Curtain up: Work begins on KSA’s landmark entertainment, sport and culture destination
:: With fireworks illuminating the dramatic Tuwaiq escarpment, hundreds of guests from inside the Kingdom and around the world had a taste on Saturday of the fun to come at Qiddiya, Saudi Arabia’s first entertainment, sport and cultural city.
The fireworks were triggered by King Salman, as he put in place the last baton of the Qiddiya logo, part of the ground-breaking ceremony for the project 40 km west of Riyadh.
He was accompanied by Crown Prince Mohammed bin Salman, Chairman of the Public Investment Fund, whose Vision 2030 plan aims to boost the entertainment sector and economy in Saudi Arabia, and energize the tourism industry.
Qiddiya is one of many measures aimed at reducing the Kingdom’s reliance on oil and diversifying its economy. It is expected to be the world’s largest entertainment city by 2030, with a total area of 334 square kilometers, surpassing Walt Disney World in Florida, which is 110 sq km.
“In creating Qiddiya, we are building a brighter future,” said its CEO, Michael Reininger. “One filled with culture, sports, entertainment and the arts that responds to the Saudi people’s desire for new and accessible activities that enrich their lives.
“Qiddiya will also create a self-sustaining ecosystem. Based on our five cornerstones, which are parks and attractions; motion and mobility; nature and environment; sports and wellness; and culture, arts, and education, our development will be supported by retail, residential, and hospitality offerings to form a fully-integrated entertainment destination.”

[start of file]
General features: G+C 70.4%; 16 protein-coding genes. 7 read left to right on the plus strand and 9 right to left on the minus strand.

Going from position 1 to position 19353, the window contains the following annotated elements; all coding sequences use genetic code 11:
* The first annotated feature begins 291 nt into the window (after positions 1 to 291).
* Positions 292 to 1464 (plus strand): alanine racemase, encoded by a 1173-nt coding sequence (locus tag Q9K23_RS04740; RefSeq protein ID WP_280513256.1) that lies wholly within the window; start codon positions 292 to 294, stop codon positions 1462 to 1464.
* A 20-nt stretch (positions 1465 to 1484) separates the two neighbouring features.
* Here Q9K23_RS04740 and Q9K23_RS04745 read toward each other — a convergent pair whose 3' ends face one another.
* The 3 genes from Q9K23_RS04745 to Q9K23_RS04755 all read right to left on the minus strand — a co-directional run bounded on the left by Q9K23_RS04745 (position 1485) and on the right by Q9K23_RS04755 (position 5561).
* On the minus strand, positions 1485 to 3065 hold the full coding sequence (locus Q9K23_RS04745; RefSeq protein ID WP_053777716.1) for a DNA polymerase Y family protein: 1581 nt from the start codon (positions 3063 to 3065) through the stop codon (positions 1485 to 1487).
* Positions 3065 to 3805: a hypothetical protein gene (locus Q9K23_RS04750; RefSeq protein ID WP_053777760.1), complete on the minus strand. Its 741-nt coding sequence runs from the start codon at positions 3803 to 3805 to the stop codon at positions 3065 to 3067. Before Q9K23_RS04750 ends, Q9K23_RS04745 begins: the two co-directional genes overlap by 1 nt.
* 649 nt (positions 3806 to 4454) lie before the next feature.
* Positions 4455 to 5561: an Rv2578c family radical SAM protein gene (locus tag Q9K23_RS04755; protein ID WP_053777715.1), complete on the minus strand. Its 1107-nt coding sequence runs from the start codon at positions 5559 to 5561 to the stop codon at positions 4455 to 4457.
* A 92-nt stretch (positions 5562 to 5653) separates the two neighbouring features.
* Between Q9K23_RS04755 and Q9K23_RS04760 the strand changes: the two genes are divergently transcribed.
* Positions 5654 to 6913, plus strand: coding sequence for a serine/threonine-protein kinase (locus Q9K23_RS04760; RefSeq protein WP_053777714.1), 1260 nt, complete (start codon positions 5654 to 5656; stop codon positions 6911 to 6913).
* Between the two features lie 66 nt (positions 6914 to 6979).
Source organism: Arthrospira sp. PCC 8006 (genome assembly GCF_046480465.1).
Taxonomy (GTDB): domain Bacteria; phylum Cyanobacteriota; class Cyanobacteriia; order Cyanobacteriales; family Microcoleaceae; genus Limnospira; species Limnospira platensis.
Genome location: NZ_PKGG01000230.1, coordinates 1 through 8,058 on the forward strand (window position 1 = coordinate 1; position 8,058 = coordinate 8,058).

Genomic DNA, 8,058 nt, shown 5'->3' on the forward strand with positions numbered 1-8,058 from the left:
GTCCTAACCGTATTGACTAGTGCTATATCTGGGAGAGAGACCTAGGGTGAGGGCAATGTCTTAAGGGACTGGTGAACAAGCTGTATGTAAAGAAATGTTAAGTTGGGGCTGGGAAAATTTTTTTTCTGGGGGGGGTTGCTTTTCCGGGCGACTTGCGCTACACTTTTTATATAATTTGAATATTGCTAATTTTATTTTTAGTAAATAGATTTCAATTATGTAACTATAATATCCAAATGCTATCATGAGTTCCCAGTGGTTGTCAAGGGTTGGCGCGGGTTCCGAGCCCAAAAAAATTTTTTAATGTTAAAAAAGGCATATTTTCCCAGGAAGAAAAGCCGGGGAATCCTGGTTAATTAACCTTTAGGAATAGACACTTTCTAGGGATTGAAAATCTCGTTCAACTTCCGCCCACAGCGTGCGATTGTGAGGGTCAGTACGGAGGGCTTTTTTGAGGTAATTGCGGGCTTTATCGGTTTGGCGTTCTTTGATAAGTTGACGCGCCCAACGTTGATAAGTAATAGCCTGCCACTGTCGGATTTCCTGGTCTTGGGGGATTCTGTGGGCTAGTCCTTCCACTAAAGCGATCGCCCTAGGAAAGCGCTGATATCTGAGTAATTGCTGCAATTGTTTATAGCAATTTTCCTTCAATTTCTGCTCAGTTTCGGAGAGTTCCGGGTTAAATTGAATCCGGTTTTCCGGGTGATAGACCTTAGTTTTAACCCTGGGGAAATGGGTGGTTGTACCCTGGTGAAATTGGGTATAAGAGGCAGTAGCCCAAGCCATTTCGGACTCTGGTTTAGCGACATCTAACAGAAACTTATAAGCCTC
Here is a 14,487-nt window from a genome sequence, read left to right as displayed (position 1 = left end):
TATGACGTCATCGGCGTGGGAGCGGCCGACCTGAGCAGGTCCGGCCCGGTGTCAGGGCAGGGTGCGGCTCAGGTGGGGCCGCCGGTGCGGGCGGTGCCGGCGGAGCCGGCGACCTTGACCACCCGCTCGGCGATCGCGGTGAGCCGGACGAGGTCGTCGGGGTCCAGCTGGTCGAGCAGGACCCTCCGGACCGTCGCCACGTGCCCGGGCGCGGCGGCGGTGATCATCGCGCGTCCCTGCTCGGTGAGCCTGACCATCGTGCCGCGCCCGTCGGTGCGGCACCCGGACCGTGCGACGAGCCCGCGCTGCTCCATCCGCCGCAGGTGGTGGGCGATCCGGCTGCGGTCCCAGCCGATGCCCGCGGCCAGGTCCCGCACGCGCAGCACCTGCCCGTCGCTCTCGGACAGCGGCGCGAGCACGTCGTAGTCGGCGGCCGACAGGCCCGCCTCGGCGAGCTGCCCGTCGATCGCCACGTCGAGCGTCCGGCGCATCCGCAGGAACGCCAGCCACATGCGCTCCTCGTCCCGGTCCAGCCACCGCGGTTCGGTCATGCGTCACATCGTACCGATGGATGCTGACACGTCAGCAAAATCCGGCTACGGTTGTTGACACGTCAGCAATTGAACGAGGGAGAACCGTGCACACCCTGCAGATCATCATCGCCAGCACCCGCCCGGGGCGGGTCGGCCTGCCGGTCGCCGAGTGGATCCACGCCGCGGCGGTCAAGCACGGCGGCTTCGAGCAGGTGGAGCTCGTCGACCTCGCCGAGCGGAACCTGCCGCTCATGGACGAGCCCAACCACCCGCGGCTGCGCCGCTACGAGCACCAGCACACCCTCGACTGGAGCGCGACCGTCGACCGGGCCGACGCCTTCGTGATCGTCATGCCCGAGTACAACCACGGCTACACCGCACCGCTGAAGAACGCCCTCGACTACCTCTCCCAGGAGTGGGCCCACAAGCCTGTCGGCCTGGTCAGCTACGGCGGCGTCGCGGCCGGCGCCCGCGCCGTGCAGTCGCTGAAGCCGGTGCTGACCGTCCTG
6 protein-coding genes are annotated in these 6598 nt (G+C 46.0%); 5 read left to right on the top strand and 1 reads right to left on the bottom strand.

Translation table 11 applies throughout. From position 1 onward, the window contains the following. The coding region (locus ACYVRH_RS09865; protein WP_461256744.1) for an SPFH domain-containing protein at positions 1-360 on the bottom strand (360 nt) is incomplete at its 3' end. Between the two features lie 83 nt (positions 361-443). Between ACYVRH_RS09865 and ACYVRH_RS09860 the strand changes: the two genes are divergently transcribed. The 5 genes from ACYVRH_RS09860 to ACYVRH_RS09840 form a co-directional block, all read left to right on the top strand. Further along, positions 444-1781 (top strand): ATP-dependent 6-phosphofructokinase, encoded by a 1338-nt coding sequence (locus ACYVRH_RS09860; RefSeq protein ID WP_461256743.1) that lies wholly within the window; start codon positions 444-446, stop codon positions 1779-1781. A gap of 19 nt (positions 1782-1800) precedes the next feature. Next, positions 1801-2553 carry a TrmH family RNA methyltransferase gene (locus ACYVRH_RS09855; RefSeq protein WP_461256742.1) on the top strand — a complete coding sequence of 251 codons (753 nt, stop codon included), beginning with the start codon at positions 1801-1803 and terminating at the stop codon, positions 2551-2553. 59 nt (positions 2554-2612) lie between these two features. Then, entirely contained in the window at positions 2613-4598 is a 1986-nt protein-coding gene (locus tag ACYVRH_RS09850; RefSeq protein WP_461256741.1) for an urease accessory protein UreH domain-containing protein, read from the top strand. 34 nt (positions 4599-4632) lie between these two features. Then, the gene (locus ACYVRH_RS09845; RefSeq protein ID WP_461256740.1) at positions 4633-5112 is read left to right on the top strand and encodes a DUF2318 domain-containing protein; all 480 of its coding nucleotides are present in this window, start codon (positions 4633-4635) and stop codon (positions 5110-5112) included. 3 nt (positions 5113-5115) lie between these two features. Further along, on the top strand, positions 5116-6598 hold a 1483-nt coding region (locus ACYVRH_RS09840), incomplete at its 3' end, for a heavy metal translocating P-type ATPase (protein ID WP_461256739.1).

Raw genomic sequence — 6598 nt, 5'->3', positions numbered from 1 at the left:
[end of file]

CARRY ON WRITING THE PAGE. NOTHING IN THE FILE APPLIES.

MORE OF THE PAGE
After Reininger’s opening address, which was preceded by the national anthem and a recitation of the Qur’an, Aa’ed Yousef performed a song with lyrics by Prince Badr bin Abdulmohsen, a gift to King Salman.
The audience was then shown a video on the wide range of tourist attractions that Qiddiya promises, including theme parks, sports facilities, motorsport tracks, and nature and safari experiences.
Considering that almost two-thirds of Saudis are under 35 years old, the project is a much-needed attraction, said Abdan Al-Abdan, 27, from Riyadh.
table style="height: 15px;" width="100%">